Today is Ash Wednesday. We had a wonderful service at St. Andrew's sitting around four huge tables pushed together and passing the bread and wine to each other. Today I'd thought I'd post two things--a message I sent to the members of the three Cluster churches I serve and (because the weather postponed church Sunday (the Last Sunday of Epiphany) I'm attaching a 14 year old sermon for that Sunday that I like...."Happy Ash Wednesday...."
A Modest Proposal: a 'kinder, gentler' Lent
Years ago, at a St. John's, Waterbury staff meeting prior to Lent, I suggested that we might consider “a kinder, gentler Lent”.
The two other clergy people were horrified at the suggestion. The six lay members of the staff thought it was a good idea. Ponder that.
I am not someone who responses well to 'guilt'. I don't feel guilty about much of anything. I certainly don't need to grovel in my unrighteousness. When I do something that hurts someone else, I genuinely try to apologize and ask forgiveness and am humbled when I am forgiven. But I don't dwell on the bad stuff I do. I try to clean it up and move on. I don't dwell on the negative stuff of life.
This Wednesday is Ash Wednesday. Which always makes me think of the children's nursery rhyme:
Ring-around the rosie,
Pocket full of Posies,
Ashes, Ashes, we all fall down.
Do you realize that harmless little rhyme, that can be danced to with the kids falling down at the end and laughing, is about the Black Plague? Apparently one of the first signs of plague was a circular rose-colored irritation on the skin. The pockets of the clothing of plague victims were filled with flowers to try to overcome the stench. Finally, the undeniable truth that we are, after all, dust and ashes and we will die, we will die.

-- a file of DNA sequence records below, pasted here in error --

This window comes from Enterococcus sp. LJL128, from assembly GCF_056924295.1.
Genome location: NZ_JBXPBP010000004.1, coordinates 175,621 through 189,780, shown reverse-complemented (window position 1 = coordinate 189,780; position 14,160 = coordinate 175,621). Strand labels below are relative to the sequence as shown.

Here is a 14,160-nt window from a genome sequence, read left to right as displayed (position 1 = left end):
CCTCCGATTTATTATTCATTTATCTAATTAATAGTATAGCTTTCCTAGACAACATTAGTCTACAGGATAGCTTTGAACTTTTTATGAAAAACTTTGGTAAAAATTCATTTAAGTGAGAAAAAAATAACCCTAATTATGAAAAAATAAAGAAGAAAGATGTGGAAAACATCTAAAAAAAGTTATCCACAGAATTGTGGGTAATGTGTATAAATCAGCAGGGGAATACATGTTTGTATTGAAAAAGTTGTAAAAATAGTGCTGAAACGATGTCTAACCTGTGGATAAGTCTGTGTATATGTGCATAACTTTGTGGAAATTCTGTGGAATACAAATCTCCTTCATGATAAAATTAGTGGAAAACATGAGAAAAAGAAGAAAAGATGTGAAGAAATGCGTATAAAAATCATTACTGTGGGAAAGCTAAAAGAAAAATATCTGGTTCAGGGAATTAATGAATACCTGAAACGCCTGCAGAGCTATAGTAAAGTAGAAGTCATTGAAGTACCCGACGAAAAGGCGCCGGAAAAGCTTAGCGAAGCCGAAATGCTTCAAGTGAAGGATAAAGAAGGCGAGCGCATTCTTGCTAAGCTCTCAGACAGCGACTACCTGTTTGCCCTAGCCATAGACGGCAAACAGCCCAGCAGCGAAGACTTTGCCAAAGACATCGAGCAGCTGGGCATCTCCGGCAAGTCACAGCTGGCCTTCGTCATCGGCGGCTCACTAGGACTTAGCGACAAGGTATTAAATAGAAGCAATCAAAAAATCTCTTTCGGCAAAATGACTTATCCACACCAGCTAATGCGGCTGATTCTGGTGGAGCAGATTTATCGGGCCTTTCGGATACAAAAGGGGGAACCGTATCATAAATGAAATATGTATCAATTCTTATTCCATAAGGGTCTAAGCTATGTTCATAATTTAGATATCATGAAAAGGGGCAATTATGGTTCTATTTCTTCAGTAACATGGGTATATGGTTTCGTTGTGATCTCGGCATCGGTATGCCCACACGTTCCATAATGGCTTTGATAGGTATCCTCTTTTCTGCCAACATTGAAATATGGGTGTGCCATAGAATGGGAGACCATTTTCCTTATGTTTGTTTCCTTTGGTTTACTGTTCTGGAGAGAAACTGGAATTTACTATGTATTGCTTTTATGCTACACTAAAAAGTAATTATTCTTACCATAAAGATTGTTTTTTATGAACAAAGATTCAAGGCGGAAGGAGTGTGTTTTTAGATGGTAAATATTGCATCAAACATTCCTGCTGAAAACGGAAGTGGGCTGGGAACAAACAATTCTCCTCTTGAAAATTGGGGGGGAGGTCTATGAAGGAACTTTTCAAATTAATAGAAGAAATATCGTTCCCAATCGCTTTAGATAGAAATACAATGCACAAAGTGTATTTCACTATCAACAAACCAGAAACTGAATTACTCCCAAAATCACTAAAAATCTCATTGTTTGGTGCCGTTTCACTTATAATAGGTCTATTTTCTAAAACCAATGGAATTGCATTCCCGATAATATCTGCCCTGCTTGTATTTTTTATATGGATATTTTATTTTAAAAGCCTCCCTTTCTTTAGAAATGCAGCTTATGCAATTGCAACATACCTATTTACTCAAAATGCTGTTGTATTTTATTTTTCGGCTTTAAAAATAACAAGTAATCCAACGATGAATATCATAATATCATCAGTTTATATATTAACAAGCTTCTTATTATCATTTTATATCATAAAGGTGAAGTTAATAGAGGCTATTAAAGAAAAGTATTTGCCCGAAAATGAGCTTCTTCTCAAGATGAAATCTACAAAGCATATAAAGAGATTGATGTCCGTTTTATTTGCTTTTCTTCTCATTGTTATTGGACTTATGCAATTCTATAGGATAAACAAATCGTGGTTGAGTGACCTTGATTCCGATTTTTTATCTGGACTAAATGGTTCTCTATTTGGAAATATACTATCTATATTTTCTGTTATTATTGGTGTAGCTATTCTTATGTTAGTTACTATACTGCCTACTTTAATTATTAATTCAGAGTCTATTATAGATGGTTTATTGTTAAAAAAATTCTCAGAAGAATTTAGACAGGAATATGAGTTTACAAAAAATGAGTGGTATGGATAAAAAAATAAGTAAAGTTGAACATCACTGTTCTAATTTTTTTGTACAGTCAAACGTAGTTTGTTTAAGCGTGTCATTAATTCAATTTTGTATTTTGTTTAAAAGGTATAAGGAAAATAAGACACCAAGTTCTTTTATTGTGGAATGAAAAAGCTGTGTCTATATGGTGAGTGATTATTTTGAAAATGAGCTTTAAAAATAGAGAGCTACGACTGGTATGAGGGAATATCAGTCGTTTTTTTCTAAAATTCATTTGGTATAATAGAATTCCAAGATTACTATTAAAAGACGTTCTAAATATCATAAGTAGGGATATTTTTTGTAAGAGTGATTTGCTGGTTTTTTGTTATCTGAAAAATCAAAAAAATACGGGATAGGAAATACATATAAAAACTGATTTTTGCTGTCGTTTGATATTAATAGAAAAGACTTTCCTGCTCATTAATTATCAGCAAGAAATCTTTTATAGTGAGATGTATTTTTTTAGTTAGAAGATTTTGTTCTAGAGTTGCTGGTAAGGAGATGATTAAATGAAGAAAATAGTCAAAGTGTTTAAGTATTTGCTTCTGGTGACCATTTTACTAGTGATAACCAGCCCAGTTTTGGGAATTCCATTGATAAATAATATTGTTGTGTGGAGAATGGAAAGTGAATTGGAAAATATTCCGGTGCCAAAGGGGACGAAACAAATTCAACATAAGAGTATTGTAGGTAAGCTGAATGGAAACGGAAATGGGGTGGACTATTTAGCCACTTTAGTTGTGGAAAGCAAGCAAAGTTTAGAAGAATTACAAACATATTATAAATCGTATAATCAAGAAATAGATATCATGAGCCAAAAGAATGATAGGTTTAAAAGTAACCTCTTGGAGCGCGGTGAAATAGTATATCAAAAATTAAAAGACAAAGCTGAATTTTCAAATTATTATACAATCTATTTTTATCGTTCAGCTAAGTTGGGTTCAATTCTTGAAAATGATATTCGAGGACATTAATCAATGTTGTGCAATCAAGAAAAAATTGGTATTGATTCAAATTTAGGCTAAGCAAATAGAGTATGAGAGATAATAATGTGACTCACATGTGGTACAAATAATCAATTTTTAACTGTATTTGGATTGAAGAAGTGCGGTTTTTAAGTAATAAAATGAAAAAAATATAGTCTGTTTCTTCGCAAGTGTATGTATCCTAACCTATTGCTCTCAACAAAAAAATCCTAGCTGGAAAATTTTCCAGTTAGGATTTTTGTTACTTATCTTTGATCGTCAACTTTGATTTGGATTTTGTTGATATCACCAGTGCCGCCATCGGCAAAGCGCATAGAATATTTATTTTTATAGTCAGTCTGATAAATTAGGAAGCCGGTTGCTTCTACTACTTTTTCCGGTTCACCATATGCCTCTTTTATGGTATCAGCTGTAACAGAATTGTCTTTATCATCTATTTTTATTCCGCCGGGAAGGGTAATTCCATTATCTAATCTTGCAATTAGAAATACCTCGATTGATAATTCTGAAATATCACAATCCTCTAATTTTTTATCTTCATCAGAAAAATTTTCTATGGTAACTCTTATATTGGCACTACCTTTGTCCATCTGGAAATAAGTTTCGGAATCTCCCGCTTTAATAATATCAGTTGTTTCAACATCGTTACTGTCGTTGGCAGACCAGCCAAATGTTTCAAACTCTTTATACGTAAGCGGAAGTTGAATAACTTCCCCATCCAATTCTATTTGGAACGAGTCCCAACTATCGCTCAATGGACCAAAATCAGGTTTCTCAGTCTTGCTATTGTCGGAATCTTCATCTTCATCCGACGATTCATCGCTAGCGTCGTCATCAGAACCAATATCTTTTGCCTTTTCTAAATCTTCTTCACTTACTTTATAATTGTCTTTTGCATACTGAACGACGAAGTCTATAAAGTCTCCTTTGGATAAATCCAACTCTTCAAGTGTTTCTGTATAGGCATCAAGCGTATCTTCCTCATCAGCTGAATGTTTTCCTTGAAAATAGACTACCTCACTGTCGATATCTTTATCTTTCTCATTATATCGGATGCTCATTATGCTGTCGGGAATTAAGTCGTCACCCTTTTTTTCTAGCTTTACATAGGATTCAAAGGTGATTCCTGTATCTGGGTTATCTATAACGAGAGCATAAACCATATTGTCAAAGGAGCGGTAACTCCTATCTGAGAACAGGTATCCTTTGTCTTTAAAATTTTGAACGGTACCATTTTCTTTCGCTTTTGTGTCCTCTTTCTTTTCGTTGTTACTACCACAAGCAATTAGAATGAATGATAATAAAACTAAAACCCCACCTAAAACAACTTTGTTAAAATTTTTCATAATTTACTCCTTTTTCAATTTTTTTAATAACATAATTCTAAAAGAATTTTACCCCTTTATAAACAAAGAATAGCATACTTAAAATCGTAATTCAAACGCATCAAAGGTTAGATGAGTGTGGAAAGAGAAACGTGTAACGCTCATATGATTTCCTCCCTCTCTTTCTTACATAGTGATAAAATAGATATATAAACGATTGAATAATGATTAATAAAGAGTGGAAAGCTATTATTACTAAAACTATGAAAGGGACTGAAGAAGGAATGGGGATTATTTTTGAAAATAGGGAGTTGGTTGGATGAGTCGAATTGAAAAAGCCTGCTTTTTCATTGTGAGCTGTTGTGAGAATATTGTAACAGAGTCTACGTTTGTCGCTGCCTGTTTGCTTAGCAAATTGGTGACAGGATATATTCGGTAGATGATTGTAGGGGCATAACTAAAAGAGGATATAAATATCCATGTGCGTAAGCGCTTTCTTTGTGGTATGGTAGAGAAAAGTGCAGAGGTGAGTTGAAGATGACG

That's half of Ash Wednesday's wisdom, We will die, we will die. We are, after all, dust and ashes and we will, each of us, all of us, return to that state. I sometimes tremble when I administer the ashes on that day. “Remember, my friend, you are dust and to dust you will return....” What solemn, sober and grave words. And true, true ultimately.
But that is only half of Ash Wednesday's wisdom. The other half comes when we are called to the Table to receive the Body and Blood of Christ. We are called to the Table to remember, also, that we are the shining children of God, just a little lower than the angels, created in the “image and likeness” of God.
I have a big old raincoat. Ash Wednesday reminds me of that coat. My coat has two deep pockets. On Ash Wednesday, one is filled with ashes, dust, humus, dirt—that is part of who I am, who you are.
And the other pocket is filled with moon light and star-dust and wonder and magic and the fact that I am, you are, shining children of God, just a little lower than the angels, the very 'visage' of God, 'image and likeness'.
That's what makes me want to have a 'kinder, gentler' Lent. That's who we are too, not just dust and ashes and guilt and sinfulness—the very Children of God, loved to death by God, loved to life by God. Loved and Loved and Loved again....
Join your congregational family on Ash Wednesday to be reminded to remember 'who we are'--dust and ashes surely, not doubt about it...but glittering, shining, wondrous, much loved creatures as well...invited to the Supper of the Lamb, a special spot reserved at the Table, the best spot of all, blindingly loved and honored and accepted and included.
Let's remember that part during Lent instead of beating ourselves up. Let's remember how loved and cared for we are. Let's remember God is the One who loves us best of all, just as we are, just as we were created.
That's what I want to be reminded of this Lent—how much God loves each of us and all of us.